It’s on. Extra weight after the baby, yes. And also the weight game, which I always lose.
After the birth of our children, my husband and I usually find ourselves needing to lose some weight. And since this is the fourth time, I already know who’s going to win. And it’s not me.
The game goes something like this:
One of the spouses will usually say something to the effect of “Gaaaaaaaaaaah,” as he or she’s getting dressed in the morning, upset with how the clothing is hanging (or clinging, stretching, and rolling up), deciding once and for all that it is time to get in shape. The other spouse agrees vehemently that he or she ought also do the same and then both happily resume the day’s activities, content with this PLAN.
Several days later one of the spouses decides that it might actually work better if the PLAN goes into effect. Invariably a family function with bars–a must-have party menu item here in Wisconsin–shows up on the calendar and the plan is swept aside in favor of espresso cream cheese brownies.
The stress of the new baby, cute as he might be, induces more eating in always the wife who finally sees clearly that if the PLAN is not enacted immediately—tomorrow—the needle of the scale will begin marching relentlessly to the right until it all but disappears. She firmly resolves with a crazy look in her eye that tomorrow, so help her, she will begin the PLAN, which, of course, means that she must shore up her energy reserves with a giant dessert—or four—the night before. Her husband agrees that tomorrow sounds like a great day to start and joins her in preparations.
Before leaving for work, the wife checks with her husband to make sure that he will indeed be suffering with her as today is Day 1 of the PLAN. He solemnly agrees and leaves. She closes the door behind him and returns to her work…in the kitchen. She maps out her calorie allowance for the day—in code, lest surprise visitors come—and posts it on the refrigerator, and then stares down the refrigerator, just daring it to lure her into its trap. She remains firm until mid-morning when she decides to use her lunch calories for a snack, most certain that it’s no big deal because it’s already 9:30 am and she can wait until dinner to eat again. Two hours later she eats lunch, not wanting to be extreme and by mid-afternoon she’s consumed up to the next day’s lunch calories and figures that this was just a practice day, that tomorrow will be the real start of the PLAN. Her husband comes home after work, mentions casually that he hasn’t eaten all day, and she notices that already his jaw line is more defined. They eat dinner, his first meal of the day, her sixth, and retire.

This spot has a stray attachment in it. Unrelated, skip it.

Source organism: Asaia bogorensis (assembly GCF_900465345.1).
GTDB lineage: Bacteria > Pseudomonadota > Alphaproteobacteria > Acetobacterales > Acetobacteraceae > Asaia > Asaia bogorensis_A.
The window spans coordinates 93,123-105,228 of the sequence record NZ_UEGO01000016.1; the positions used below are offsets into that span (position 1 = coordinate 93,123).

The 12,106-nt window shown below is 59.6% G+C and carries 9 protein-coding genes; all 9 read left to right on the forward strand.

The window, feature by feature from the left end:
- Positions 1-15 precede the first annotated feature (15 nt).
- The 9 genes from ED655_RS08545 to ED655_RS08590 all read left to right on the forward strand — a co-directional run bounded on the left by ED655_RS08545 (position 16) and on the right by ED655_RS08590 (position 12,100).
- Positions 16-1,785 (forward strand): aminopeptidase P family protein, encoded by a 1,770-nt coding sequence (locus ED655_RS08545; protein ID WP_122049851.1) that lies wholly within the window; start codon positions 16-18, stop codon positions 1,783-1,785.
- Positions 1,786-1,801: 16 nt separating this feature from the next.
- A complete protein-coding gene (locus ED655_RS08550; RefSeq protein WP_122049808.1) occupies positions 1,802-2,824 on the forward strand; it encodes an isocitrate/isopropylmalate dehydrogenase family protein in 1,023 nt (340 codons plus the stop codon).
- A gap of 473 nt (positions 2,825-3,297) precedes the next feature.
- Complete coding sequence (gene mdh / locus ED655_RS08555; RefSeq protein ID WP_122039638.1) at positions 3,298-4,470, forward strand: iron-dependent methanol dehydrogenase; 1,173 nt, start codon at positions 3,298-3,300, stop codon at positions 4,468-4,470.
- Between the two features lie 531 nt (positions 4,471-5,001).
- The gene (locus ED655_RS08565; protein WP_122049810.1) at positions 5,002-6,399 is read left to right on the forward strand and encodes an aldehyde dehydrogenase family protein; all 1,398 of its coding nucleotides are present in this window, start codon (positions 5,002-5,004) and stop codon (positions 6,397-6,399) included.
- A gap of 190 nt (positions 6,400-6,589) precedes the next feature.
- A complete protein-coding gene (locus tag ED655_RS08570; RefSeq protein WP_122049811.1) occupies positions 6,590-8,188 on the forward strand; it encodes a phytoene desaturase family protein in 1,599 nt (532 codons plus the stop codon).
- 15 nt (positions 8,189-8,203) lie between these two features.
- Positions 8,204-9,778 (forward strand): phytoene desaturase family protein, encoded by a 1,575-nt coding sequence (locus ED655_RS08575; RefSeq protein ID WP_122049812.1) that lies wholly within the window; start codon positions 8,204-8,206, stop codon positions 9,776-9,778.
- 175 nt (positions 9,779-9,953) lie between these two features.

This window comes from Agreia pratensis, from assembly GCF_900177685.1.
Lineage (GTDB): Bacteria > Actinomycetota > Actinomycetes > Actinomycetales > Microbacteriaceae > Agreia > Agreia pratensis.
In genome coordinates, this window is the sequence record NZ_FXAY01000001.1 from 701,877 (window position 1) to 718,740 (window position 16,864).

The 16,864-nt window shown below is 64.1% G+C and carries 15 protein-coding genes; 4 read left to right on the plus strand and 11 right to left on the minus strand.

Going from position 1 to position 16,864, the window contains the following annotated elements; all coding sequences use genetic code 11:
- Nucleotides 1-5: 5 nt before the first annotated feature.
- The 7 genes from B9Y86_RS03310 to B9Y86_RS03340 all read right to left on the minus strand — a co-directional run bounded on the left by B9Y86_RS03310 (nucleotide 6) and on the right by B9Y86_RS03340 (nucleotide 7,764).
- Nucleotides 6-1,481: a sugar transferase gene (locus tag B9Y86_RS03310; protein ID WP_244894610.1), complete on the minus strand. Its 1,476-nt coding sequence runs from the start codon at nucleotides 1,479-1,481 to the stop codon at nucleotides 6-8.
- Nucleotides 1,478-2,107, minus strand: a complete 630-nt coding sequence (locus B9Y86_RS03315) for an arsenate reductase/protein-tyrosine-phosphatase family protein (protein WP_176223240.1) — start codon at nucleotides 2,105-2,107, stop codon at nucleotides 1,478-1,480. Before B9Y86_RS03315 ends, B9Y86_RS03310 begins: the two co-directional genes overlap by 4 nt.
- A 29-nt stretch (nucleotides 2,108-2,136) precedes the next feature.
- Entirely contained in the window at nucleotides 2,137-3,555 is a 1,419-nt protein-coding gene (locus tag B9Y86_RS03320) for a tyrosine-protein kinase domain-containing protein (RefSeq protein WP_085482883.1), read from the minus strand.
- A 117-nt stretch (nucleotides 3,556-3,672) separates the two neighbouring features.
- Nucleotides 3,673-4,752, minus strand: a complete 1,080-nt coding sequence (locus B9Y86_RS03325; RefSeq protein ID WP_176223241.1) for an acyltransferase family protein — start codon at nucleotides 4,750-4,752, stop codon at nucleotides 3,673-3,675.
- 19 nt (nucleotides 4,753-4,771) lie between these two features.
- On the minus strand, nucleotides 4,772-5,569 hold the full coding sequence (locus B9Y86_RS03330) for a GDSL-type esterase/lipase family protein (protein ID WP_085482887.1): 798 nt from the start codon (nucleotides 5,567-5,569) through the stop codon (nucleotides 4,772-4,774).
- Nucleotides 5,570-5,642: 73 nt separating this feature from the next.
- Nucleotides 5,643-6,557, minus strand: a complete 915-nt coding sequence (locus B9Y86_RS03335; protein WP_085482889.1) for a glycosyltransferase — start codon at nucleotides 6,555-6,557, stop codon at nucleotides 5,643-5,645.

This happens for about a week until the wife realizes that her husband is almost to his goal and she really hasn’t started. And then usually, by the grace of God, she’s able to clench her teeth and start for real out of fear of being left behind because as little fun as it is enacting the PLAN, it’s much less bearable doing it alone.
Tonight I’m at the fourth dessert part wondering if I’ll be able to go through with all of it again. I’m grateful that we’re celebrating the feast of St. Paul Miki and Companions this week, as I’m going to need the intercession of these heavy hitters to help get me through the first week of the PLAN, which is always the hardest. And who knows, with their help I might even finish before my husband…or at least have the grace to start with him.
Copyright 2013 Meg Matenaer